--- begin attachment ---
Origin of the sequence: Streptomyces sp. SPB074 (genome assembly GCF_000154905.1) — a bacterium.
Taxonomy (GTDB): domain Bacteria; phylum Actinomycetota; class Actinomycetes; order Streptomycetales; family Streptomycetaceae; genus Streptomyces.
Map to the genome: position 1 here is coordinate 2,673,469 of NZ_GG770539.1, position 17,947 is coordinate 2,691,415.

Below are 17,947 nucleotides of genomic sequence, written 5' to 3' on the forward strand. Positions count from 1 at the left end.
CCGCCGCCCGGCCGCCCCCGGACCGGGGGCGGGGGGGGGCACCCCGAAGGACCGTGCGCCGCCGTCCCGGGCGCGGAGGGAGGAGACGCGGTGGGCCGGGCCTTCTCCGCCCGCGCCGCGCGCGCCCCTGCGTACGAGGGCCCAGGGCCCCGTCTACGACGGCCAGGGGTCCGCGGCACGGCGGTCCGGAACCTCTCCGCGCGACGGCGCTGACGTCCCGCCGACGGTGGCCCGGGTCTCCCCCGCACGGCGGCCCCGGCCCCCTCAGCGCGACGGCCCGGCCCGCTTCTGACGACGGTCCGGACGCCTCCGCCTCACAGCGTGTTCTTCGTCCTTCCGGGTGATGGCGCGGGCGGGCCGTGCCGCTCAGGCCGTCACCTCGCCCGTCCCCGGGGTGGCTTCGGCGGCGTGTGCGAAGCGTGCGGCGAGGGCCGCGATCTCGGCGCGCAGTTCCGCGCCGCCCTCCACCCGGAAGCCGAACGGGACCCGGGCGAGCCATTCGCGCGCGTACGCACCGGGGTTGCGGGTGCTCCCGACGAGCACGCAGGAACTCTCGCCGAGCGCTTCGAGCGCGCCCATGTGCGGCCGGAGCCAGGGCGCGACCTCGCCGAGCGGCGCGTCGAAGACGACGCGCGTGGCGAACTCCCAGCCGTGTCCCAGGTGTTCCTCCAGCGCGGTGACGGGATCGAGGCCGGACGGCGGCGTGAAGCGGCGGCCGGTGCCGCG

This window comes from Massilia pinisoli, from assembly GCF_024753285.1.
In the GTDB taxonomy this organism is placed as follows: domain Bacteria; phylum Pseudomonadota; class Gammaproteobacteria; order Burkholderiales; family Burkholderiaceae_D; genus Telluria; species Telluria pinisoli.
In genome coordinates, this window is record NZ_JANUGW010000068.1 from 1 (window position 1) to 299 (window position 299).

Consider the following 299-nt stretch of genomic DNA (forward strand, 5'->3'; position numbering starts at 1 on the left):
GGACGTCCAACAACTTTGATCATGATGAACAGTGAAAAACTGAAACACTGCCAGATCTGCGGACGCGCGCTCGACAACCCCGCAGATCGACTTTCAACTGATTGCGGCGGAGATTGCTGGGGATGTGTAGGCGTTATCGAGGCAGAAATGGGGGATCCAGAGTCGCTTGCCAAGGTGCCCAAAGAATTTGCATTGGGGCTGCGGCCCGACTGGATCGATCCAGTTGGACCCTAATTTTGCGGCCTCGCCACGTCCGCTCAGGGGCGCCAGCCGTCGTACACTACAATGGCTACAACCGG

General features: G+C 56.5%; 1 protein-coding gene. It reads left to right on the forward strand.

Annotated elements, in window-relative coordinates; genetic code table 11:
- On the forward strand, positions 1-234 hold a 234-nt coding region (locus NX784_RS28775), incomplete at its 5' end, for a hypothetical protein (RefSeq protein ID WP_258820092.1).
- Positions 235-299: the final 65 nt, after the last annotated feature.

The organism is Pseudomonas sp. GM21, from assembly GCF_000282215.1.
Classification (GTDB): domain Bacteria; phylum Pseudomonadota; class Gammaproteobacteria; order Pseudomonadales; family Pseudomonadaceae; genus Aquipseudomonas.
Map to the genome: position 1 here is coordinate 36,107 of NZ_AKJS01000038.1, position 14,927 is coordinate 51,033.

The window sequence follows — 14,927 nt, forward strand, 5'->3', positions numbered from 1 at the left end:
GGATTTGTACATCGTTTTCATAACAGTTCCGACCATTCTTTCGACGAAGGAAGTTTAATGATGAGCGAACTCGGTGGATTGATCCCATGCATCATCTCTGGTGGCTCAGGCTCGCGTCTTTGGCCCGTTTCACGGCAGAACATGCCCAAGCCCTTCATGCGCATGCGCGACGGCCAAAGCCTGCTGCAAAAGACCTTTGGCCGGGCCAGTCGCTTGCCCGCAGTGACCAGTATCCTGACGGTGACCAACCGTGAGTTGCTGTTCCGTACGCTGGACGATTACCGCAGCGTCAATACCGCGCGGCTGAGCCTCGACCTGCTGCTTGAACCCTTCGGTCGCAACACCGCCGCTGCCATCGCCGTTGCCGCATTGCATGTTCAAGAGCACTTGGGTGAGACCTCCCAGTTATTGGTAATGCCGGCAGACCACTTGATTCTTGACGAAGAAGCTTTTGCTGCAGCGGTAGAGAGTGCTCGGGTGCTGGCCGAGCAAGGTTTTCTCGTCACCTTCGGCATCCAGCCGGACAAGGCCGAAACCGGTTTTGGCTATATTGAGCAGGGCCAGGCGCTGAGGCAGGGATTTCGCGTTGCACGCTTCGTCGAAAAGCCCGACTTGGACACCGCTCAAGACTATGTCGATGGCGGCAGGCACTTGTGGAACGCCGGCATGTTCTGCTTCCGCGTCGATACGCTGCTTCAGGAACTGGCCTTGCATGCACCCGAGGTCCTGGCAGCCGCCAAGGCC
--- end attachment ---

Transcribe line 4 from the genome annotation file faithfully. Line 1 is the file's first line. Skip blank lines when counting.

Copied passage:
Below are 17,947 nucleotides of genomic sequence, written 5' to 3' on the forward strand. Positions count from 1 at the left end.